Copyright (#u0ad6d383-816d-5b5b-bc64-29d0c712ec49)

Epigraph (#u9f8082cf-3556-519f-afef-e3cad95f8dbb)

Foreword (#uf4951d47-64da-5695-91ba-31c72f812e48)

1 Why Do You Talk Like That? (#uf954ef03-0e97-593c-9b1e-c22d7a35b6f4)

2 Didn’t You Hear the Bell? (#u9622a830-f929-5a6d-bc82-5bf2897b17c4)

3 What Do You Really Know? (#u54d64e7f-69aa-5b38-b87a-ebc511fe4e5e)

4 Why is it Like That? (#ufce812d9-ffe2-53bf-b4ff-692d5a2d65b3)

5 What is ‘the Oxygen of Publicity’? (#litres_trial_promo)

6 Remembered that Question Yet? (#litres_trial_promo)

7 What Sort of Pizza Topping Would You Be? (#litres_trial_promo)

8 Dizzee Who? (#litres_trial_promo)

9 What is Torschlusspanik? (#litres_trial_promo)

10 Would You Answer the Question? (#litres_trial_promo)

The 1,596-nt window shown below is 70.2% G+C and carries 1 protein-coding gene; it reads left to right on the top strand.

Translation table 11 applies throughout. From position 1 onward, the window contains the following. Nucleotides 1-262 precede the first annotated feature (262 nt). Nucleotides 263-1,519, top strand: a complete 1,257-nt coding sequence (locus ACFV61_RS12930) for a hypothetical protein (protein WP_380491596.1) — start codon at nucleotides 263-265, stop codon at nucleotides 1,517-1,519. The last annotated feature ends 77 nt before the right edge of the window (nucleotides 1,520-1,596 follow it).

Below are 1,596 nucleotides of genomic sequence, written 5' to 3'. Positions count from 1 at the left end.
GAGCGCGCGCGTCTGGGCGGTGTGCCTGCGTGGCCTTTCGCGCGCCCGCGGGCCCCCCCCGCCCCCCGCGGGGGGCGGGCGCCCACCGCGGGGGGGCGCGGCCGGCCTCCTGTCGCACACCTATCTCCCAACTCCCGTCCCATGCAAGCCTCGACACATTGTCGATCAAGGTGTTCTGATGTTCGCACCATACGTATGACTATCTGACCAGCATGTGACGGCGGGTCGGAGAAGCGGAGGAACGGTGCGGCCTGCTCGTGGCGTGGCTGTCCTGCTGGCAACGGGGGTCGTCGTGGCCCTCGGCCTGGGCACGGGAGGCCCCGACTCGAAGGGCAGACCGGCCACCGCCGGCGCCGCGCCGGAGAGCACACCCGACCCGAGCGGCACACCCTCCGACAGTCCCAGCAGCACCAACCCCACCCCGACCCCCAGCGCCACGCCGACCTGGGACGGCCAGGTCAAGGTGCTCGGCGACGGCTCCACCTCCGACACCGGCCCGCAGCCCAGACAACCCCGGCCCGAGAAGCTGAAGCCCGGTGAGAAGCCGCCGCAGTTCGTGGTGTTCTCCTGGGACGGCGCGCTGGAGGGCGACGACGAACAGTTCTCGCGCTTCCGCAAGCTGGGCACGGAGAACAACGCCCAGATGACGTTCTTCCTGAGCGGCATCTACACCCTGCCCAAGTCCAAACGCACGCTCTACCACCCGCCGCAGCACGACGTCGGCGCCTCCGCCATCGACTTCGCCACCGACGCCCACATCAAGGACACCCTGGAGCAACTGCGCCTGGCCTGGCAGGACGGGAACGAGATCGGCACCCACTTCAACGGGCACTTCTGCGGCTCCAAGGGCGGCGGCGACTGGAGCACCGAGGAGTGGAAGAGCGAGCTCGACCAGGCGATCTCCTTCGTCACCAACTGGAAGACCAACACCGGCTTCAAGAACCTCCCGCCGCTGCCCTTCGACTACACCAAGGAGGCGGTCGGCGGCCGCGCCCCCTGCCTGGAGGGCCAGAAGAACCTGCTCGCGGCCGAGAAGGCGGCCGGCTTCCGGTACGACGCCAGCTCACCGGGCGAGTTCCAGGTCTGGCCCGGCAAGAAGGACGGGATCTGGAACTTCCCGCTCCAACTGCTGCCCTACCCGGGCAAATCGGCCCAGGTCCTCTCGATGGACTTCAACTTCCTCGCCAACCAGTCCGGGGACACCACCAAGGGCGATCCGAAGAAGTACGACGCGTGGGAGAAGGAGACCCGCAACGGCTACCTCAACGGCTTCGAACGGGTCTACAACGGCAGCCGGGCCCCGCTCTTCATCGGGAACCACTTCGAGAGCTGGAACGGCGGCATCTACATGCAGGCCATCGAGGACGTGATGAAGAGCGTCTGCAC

11 And? (#litres_trial_promo)

Picture Section (#litres_trial_promo)

Index (#litres_trial_promo)

Also by Jeremy Paxman (#litres_trial_promo)

About the Publisher (#litres_trial_promo)

Foreword (#u68cf631f-bd42-5296-a021-92a97315e6e0)

What do we know of our lives? I am certain my blood group is A Negative, because the nurse vaccinating me before some trip to a war zone sent a blood sample off for testing. I noticed that, in private, we all scrawled our blood group onto the back of our helmets, in case something awful happened. I know I passed my Eleven-Plus, took two attempts to get good enough marks at my Common Entrance exam, failed Maths and Latin O Levels at the first attempt, got pretty average A Levels, won an exhibition to Cambridge and got a 2:1 in my final exams. The mere facts which categorise you aren’t interesting. If only one could tell children that once you’ve finished your exams, no one cares much about how you did, or even asks to see your certificates. Instead we expect them to play the game we played.